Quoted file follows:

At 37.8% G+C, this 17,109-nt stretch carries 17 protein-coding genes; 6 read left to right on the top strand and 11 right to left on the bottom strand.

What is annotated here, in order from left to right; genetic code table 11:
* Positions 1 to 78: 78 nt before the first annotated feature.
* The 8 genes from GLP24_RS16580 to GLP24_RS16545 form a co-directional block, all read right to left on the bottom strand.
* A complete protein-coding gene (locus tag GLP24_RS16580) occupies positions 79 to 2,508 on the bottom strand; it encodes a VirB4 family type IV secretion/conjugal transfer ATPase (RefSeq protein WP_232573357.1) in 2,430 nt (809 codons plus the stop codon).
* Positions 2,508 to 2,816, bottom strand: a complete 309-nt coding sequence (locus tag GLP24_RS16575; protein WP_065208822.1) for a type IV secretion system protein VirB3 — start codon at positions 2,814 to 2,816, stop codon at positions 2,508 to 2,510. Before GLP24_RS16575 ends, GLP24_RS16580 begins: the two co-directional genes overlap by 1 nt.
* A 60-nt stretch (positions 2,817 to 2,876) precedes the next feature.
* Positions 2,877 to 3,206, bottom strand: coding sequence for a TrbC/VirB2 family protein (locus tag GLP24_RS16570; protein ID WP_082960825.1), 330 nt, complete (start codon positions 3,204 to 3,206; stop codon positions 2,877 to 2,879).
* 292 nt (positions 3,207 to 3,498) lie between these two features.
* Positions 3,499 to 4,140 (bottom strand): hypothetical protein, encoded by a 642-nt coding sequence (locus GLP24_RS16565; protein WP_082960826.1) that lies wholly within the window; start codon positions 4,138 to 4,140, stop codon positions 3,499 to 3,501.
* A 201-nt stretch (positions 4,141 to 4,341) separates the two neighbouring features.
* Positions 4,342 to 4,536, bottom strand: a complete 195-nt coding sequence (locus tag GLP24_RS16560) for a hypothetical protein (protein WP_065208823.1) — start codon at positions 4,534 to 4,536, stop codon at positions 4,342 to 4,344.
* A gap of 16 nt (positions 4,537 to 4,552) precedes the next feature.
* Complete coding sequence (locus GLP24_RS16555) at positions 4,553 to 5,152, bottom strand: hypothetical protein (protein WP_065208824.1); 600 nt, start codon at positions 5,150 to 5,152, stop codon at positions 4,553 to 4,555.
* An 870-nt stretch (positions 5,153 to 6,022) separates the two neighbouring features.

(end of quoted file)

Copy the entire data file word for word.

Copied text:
At 37.8% G+C, this 17,109-nt stretch carries 17 protein-coding genes; 6 read left to right on the top strand and 11 right to left on the bottom strand.

What is annotated here, in order from left to right; genetic code table 11:
* Positions 1 to 78: 78 nt before the first annotated feature.
* The 8 genes from GLP24_RS16580 to GLP24_RS16545 form a co-directional block, all read right to left on the bottom strand.
* A complete protein-coding gene (locus tag GLP24_RS16580) occupies positions 79 to 2,508 on the bottom strand; it encodes a VirB4 family type IV secretion/conjugal transfer ATPase (RefSeq protein WP_232573357.1) in 2,430 nt (809 codons plus the stop codon).
* Positions 2,508 to 2,816, bottom strand: a complete 309-nt coding sequence (locus tag GLP24_RS16575; protein WP_065208822.1) for a type IV secretion system protein VirB3 — start codon at positions 2,814 to 2,816, stop codon at positions 2,508 to 2,510. Before GLP24_RS16575 ends, GLP24_RS16580 begins: the two co-directional genes overlap by 1 nt.
* A 60-nt stretch (positions 2,817 to 2,876) precedes the next feature.
* Positions 2,877 to 3,206, bottom strand: coding sequence for a TrbC/VirB2 family protein (locus tag GLP24_RS16570; protein ID WP_082960825.1), 330 nt, complete (start codon positions 3,204 to 3,206; stop codon positions 2,877 to 2,879).
* 292 nt (positions 3,207 to 3,498) lie between these two features.
* Positions 3,499 to 4,140 (bottom strand): hypothetical protein, encoded by a 642-nt coding sequence (locus GLP24_RS16565; protein WP_082960826.1) that lies wholly within the window; start codon positions 4,138 to 4,140, stop codon positions 3,499 to 3,501.
* A 201-nt stretch (positions 4,141 to 4,341) separates the two neighbouring features.
* Positions 4,342 to 4,536, bottom strand: a complete 195-nt coding sequence (locus tag GLP24_RS16560) for a hypothetical protein (protein WP_065208823.1) — start codon at positions 4,534 to 4,536, stop codon at positions 4,342 to 4,344.
* A gap of 16 nt (positions 4,537 to 4,552) precedes the next feature.
* Complete coding sequence (locus GLP24_RS16555) at positions 4,553 to 5,152, bottom strand: hypothetical protein (protein WP_065208824.1); 600 nt, start codon at positions 5,150 to 5,152, stop codon at positions 4,553 to 4,555.
* An 870-nt stretch (positions 5,153 to 6,022) separates the two neighbouring features.